Sentencing Reform: Policy, Legislation and Implementation

Published 11/12/2002
Type Article
Author(s) David Faulkner
Corresponding Authors David Faulkner, University of Oxford Centre for Criminological Research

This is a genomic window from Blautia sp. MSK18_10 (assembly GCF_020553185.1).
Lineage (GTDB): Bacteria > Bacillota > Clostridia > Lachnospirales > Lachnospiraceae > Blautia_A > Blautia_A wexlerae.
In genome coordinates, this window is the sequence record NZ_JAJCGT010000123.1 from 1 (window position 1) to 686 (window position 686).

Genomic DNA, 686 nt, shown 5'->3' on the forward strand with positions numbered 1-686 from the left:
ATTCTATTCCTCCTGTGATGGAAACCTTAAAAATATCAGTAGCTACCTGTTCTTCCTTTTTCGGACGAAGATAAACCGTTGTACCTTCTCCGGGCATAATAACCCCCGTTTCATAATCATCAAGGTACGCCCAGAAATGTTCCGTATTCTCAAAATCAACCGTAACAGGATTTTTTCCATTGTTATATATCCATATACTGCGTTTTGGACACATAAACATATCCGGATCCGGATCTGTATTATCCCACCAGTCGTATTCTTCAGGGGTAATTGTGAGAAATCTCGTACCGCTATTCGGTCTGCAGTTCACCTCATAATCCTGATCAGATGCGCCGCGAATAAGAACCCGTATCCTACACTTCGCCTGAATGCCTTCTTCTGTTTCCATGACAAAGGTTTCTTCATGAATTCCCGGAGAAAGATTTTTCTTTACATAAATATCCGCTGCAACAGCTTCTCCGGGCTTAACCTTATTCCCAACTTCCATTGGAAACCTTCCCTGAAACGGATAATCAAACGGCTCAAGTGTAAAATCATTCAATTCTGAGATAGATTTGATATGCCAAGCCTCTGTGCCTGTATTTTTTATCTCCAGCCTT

This article reviews the arguments for reforms in sentencing, as reflected in the Halliday Report (Halliday, 2001) and the White Paper Justice for All (Home Office, 2002a); considers some of the specific proposals which emerged from that Review and those which are contained in the White Paper; and examines the ways in which sentencing practice has developed over the last 10 years and the situation which that development has produced. It reflects on some of the principles involved, and the consequences to which the proposals might lead. It considers the mechanisms for putting those proposals into effect, with particular reference to the role, scope and authority of the proposed Sentencing Guidelines Council. Finally it offers some thoughts on the implications for community justice, and on the importance of community justice in the situation which seems likely to be their result.